Once you add the delivery of Pizza or any food it changes your insurance picture greatly. Below I will give you the top 5 mistakes I see that pizza operators make. But first, here are a few facts.
- Dominos drivers will log 4 million miles on Super Bowl Sunday
- 3 billion pizzas are sold in the US
- Pizza is one of the few food services that, culturally, we expect to be delivered to our door
As a business owner, what are things you need to have in place to make sure you can handle this volume of business and turn a healthy profit?
Top 5 Mistakes
GDP Advisors is one of the top insurance providers for pizza delivery franchises in the US. Our industry experience has helped us understand the common pitfalls facing pizza delivery operations, and now we’re sharing them with you:
- Make sure your Hired and Non-owned Automobile Liability (HNOA) policy will drop down if your primary insurance denies the claim, and confirm the amount you are responsible for.
- Check the fine print. Is your policy auditable? If so, are you tracking what you reported compared to actual?
- If there is a claim, are the costs to adjust that claim included in the premium or is there a separate charge? Many of the policies have an $80/hr charge and claims can take years to adjust.
- Many of the leases we review stipulate that the Tenant is responsible for Improvements and Betterments (TIB). If your insurance policy only covers the equipment in your store, even at proper levels you will be writing a check in the case of a total loss. Here’s a quick example. A new Pizza store equipment package typically costs between $150,000 and $250,000 depending on the volume the store will handle. However, the TIB can range from $75,000-$150,000. If there is a total loss, the cost to restore everything would be $225,000 at a minimum, which causes a coverage gap of $75,000.
- Be proactive in your risk management. Twenty years ago it wasn’t standard procedure to run a motor vehicle report (MVR) on a potential driver. Not doing that today seems insane. There are strategies the top delivery operators are employing today that ensure they have the best quality drivers on the road. Some of the examples include:
- Run MVR’s every 6 months
- Have written MVR guidelines and if there is an employee that is close to meeting the threshold, run that MVR every 3 months
- Have a preplanned calendar of driver safety topics and meet monthly to discuss issues
- If there is an incident, make sure you send a manager to the scene and there is a checklist to gather all the information (pictures, witness statements, etc.) needed
- Perform an annual review of all the risks facing your business and develop a systematic plan to address them before they become an issue. If you feel like you are putting out fires all day long then that should be a sign of being reactive vs. proactive.
Understanding these mistakes can help you avoid them – and the costs that come along with them – in the first place.
List of Insurance Policies
Because there is consistency in terms of the business model across pizza delivery franchises, it is fairly easy to identify the basic types of insurance they will need. In our experience, every franchisee should hold these five types of insurance policies.
Hired and Non Owned Auto
The typical business model for pizza delivery franchises is to have the drivers use their own car. It’s less expensive than going out and buying a fleet of vehicles, but if you choose this model, how do you insure something you don’t own but have a liability for? It’s called Hired and Non Owned Auto - or HNOA - and comes in above your drivers’ own personal insurance. Let’s use a quick example.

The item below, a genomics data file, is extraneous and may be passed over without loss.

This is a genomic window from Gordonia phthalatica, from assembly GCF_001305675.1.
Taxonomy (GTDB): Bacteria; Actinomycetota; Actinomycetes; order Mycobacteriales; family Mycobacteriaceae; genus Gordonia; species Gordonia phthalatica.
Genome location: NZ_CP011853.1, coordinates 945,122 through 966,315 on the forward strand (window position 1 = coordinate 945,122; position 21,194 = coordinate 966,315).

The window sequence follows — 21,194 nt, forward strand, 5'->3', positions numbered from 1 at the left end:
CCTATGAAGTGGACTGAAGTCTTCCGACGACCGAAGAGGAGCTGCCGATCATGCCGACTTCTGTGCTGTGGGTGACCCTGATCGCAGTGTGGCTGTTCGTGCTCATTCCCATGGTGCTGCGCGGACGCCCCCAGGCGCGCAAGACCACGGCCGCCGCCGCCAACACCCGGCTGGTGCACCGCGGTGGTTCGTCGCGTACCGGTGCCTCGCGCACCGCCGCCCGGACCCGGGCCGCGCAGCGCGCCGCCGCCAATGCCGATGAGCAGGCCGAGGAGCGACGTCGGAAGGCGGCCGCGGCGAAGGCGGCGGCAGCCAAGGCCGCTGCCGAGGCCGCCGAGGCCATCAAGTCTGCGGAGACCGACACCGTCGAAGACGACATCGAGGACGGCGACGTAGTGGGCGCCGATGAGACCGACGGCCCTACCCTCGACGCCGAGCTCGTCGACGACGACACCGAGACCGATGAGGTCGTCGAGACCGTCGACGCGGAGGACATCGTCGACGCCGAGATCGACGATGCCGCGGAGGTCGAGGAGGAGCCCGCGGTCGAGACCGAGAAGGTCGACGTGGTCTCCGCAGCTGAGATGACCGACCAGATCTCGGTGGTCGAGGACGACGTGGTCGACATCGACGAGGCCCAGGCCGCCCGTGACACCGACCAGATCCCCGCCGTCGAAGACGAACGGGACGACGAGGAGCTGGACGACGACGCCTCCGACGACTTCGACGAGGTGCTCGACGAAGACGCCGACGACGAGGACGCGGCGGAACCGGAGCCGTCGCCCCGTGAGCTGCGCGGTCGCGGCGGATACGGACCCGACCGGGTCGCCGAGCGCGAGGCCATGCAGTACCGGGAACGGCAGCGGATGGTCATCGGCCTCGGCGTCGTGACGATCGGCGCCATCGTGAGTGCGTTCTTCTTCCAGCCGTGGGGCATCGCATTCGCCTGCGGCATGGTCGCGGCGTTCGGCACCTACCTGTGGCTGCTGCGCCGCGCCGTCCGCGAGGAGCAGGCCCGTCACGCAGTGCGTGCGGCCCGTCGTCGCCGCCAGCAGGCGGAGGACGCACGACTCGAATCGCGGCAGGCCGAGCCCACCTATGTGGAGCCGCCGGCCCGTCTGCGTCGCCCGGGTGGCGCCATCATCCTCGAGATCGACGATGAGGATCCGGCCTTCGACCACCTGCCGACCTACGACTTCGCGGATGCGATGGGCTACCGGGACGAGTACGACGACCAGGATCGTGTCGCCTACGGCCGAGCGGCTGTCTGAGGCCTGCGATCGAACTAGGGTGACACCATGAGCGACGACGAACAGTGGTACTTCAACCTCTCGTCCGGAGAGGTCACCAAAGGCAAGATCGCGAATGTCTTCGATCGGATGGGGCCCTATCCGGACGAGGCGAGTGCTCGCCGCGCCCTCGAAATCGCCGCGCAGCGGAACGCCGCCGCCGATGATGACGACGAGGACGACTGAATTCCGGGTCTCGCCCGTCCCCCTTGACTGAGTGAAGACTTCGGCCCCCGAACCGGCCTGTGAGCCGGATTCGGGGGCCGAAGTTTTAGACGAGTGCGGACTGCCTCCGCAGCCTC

Driver has (insert any insurance company name) for the liability and physical damage of the vehicle. While delivering a pizza, they get into an accident by rear ending another vehicle. Depending upon which state you live in, there are minimum limits you are required to carry. For example, lets say it’s $20,000. If the driver causes $100,000 in medical bills or property damage, what happens? The HNOA policy comes in excess of the $20,000 and, in this case, would pay $80,000 only for the liability the driver caused. The damage to their personal vehicle would be covered under their own policy.
Many times, coverage for Property, General Liability and Crime are bunched together in a Package Policy or BOP. I will break down each one, as sometimes they are split out. Just like your homeowners insurance, if the store were to catch on fire, be hit by a tornado, or a car driving through it (believe it or not, it’s happened multiple times), you would need the capital to replace the equipment, complete the repairs and cover the lost profit and keep key employees. Your property insurance policy will pay for the risks described above if the policy is structured properly with adequate limits and coverages.
This covers damage to a third party, such as if someone slips and falls in your restaurant. It also covers if one of your drivers backs into a garage door or runs over a mailbox. It doesn’t cover your employees if they are injured or purposely assault a customer (yes, that has happened too).
This policy protects you if one of your employees is injured in the scope and time of work. It pays the medical costs, lost wages and funeral expenses if needed.
Employment Practices Liability or EPLI
This policy is often missed but could be one of your largest exposures. Sexual harassment, wrongful termination, and discrimination are some of the risks this policy protects you against. A wage and hour endorsement is suggested as well and can protect you in case of EEOC claims for improper break or hourly pay.
Click here to schedule a free assessment of your current policies and risk management strategies. Our company has been helping over 1600 pizza delivery operators across the US for the last 20 years customize their risk management and insurance solutions.